Indians were defrauded of $870 million last year by e-mail scams, or so-called Nigerian “419 scams”, says a global report on the financial crime.
Best known for their anonymous e-mails promising pie-in-the-sky fortunes in return for an immediate down payment, 419 scamming has exploded in India in recent years, says the report by Dutch financial intelligence organisation Ultrascan AGI. The scams are named after a section of the penal code of Nigeria, where they originated about 25 years ago.
“India is among the top five growing markets for Nigerian advance fee frauds (AFF or the technical name for 419 scamming),” Frank Engelsman, director of Ultrascan AGI, told HT in an e-mail.
India’s losses to such e-mail scams have jumped in the past few years. Ultrascan, which has experts in 69 countries, pegs Indian losses in 2006 at $32 million. It estimates that nearly 4,700 scammers are active and residing in India, about a 20-fold increase from 2006.
India is not only home to an increasing number of victims but has also become a base for scammers targeting other countries. As much as 80 per cent of the money scammers earn in India is shared with rings outside the country, according to the report.
Such fraud is also becoming a source of revenue for terror groups. The Nigerian al-Qaeda affiliate Boko Haram is known to have tapped the 419 system for funds.
Engelsman says Kolkata has emerged as a key 419 fraud centre. “We stumbled upon information concerning money-laundering links with extremists in Kashmir and Bangladesh,” he says.
The 419 scammers work the entire gamut of financial fraud including fake auctions, imaginary lotteries and fictitious service firms.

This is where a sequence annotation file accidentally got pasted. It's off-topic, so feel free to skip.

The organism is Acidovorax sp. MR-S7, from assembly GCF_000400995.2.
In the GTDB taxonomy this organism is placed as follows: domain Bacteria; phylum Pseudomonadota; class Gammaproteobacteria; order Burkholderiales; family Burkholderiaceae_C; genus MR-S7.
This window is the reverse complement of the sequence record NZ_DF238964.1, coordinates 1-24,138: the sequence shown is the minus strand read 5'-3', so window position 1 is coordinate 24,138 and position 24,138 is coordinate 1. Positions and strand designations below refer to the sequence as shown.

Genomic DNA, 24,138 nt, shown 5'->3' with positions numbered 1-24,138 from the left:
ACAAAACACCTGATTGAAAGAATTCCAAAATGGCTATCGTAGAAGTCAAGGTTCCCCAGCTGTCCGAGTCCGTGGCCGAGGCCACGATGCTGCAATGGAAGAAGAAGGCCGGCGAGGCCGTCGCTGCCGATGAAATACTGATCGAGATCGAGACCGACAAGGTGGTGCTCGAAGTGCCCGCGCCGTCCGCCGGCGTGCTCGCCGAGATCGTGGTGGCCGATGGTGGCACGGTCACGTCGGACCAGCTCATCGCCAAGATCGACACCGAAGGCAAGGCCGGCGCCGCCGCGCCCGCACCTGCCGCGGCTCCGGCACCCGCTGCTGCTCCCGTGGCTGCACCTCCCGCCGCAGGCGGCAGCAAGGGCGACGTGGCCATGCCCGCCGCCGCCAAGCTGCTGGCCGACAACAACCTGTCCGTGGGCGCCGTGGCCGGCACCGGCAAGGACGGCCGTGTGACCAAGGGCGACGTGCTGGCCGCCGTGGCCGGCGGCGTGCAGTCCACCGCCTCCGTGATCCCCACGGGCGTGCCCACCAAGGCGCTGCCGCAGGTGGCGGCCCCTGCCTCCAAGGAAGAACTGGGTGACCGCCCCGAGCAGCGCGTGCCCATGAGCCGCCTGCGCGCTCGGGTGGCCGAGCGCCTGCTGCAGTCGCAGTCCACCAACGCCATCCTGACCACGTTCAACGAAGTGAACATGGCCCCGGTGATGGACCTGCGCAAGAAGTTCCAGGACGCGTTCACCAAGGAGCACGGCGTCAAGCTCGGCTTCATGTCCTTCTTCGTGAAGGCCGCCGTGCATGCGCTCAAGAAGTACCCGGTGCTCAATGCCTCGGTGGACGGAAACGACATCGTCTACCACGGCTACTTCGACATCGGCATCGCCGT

A staggering 78% of all counterfeit cheques caught by police globally are produced by 419 rings. India is among three of the largest counterfeit cheque-producing centres in the world.
Indians mainly fall victim to low-end scams offering fake visas, job offers and lotteries, says Engelsman. The commonest fakes visas offered are for Canada, Australia, Saudi Arabia and Britain.
Few of the Nigerian kingpins are ever caught and arrested. “Poor Indians are recruited to do 419 advance fee fraud front work, like opening bank accounts, registering companies with chambers of commerce, and receiving money transfers,” says Engelsman. They are also the ones who normally picked up by the police.
Over the years, Ultrascan has carried out thousands of studies of 419 victims. It has found that the group most likely to succumb to a 419 scam, especially in the West, is highly-educated professionals, particularly doctors.
They also found that people who have suffered an emotional trauma like the death of a child or a divorce are unusually susceptible to such fraud.
Ultrascan expects advance fee fraud to continue to grow in places like India and China because scammers have adopted a “moving East” strategy thanks to Asia’s fast rates of economic growth.